The Independent Jewelers Organization is going into the watch business.
IJO unveiled its new private label watch line–called “Davos” which is being produced exclusively for IJO members by Rodania of Switzerland–at its spring conference/buying show in Orlando, Fla.
About 50 member firms signed up for the watch line initially and were scheduled to get their first shipments by the end of this month. More were expected to sign up following a direct mail solicitation to those not attending the show.
The program’s goal, says Jack Gredinger, IJO executive vice president, is to boost jewelers’ sagging watch sales.
“We want to give you a quality Tissot watch you can sell exclusively, with confidence, without fear of discounting” cutting into the market, he told the assembled jewelers.
IJO will “back the watch” with promotion aids (window, countertop and showcase displays, ad slicks) and may do some national advertising to promote its new watch brand name.
The spring conference and buying show (Jan. 23-28) was IJO’s most successful. Some 1200 people (representing close to 400 stores) attended, including several dozen from Canada and one from Australia. And, though IJO doesn’t release financial details about its show, Gredinger said “in dollars, it exceeded our 1982 Bermuda show [formerly IJO’s best] by more than 20%.”
What IJO president Bill Roberts called “an upbeat mood” did seem to pervade the conference/show. Location helped: It was only minutes from Disneyworld and Epcot Center, probably a big factor in the good attendance. But the reviving U.S. economy was a factor, too. Jewelers were more optimistic “than I’ve seen in a couple of years,” said Roberts. He predicted 1984 will be “a banner year in sales and profits.”
Among the show’s strong sellers were diamonds and colored stones in the $100 to $400 range; gold chains–both replacement and Italian imports–and pearls, especially necklaces and promotional price-point pieces. Some newcomers attracted special attention: More than 60 jewelers signed up for the in-store one-day remount program (similar to that used by chains like Zale and Gordon) offered by Dave Downey Inc. of Indianapolis, Ind.
But IJO’s private label nixon watch program was certainly one of the show’s most talked-about offerings.
This is the third IJO attempt in 12 years to start a private label program for members, but the first successful one. “The timing wasn’t right before. Jewelers weren’t ready like they are now because of the problems from discounting,” said Gredinger. IJO also wanted a company that not only made quality watches but had servicing facilities and warehousing in the U.S. ‘Complete control’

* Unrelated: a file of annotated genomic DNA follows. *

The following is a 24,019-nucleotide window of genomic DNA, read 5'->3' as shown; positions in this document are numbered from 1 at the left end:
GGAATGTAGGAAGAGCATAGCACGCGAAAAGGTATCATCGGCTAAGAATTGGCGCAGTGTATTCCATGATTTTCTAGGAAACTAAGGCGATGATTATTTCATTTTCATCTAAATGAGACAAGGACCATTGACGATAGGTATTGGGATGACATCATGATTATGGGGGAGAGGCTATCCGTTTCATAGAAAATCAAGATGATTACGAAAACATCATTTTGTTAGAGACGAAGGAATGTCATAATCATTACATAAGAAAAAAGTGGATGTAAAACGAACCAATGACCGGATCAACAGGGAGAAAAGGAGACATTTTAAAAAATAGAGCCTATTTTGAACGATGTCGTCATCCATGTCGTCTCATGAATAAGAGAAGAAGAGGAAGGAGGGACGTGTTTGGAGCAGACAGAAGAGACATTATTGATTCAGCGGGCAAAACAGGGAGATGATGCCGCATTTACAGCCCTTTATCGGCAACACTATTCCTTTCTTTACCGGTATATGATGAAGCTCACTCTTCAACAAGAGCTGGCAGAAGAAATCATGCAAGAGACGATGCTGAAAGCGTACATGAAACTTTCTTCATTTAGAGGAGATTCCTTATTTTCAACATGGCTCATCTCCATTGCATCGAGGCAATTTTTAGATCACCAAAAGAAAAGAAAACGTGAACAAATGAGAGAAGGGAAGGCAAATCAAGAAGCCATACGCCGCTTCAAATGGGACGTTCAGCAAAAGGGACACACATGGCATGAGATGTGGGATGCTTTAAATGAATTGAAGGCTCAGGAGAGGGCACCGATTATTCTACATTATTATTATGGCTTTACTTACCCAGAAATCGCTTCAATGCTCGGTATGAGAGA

Rodania, a 53-year-old Swiss firm headquartered in Grenchen (outside Bern), Switzerland, with offices in New York City, has been a leading producer of quality, private label watches for years. Customers include firms like Zale and Helzberg.
Under its agreement with IJO, Rodania offers more than 60 different styles (retailing for $55 to more than $200), chosen by a panel of IJO members late last year, with the IJO brand name. (Members also have the option of ordering other Rodania watch styles.)
The IJO watches come with a two-year warranty (double Rodania’s normal one-year guarantee), and can be repaired at two U.S. service centers in New York and California. In-house turnaround time, say Rodania officials, is 10 days.
Gredinger expects to have 100 members signed up by IJO’s Toronto, Canada, convetion/show (Aug. 5-10) and possibly half the membership in a year–if they’re convinced the program can work and be profitable.
“Jewelers are tired of competing with discounters who sell watches at 40-50%,” he said. “This way, we [IJO] control the name, the distribution and the pricing. A jeweler can sell this Bulova watch with confidence at full markup.”
Interest in the private label watch plan was certainly strong; an early morning session to explain the project attracted a standing-room-only crowd of about 100 people. Even IJO and Rodania officials were surprised by what Gredinger called “almost total acceptance” of the plan by members.
But even if they liked the idea of a private label, Swiss-made quartz watch, many members still had questions. At that early morning meeting, they wanted details about servicing and pricing. But the issue that generated the most heat, ironically, was the private label name itself.
Most turned thumbs down on the original proposal (“Delta”), but agreed the IJO logo should remain on the watch dial. And several wanted to carry individual stores’ names instead of one label.
That would “considerably slow up delivery,” said Gredinger. And a single brand name Swiss-made quality watch, “handled exclusively by an international organization of 800-plus jewelers, with members in three countries,” offers more promotional opportunities, he said. “It’s more prestigious and impressive.”
IJO chose the label Davos (the name of a Swiss town) in March, from a list of names suggested by members and the Swiss Horological Society in the U.S. following the show, after its lawyers verified there was no trademark infringement.
“The name is a direct tie-in to Switzerland and the idea of a quality Swiss watch we want to convey,” Gredinger told JC-K. And IJO ads can also emphasize “the romance” connected with that Alpine land of skiing.
Participating IJO members, he said, will have the choice of using the Davos watch label “and all the advertising and promotional tie-ins to that name” or putting their own store’s name on the watch instead. But in either case, the IJO logo will be on the watch dial.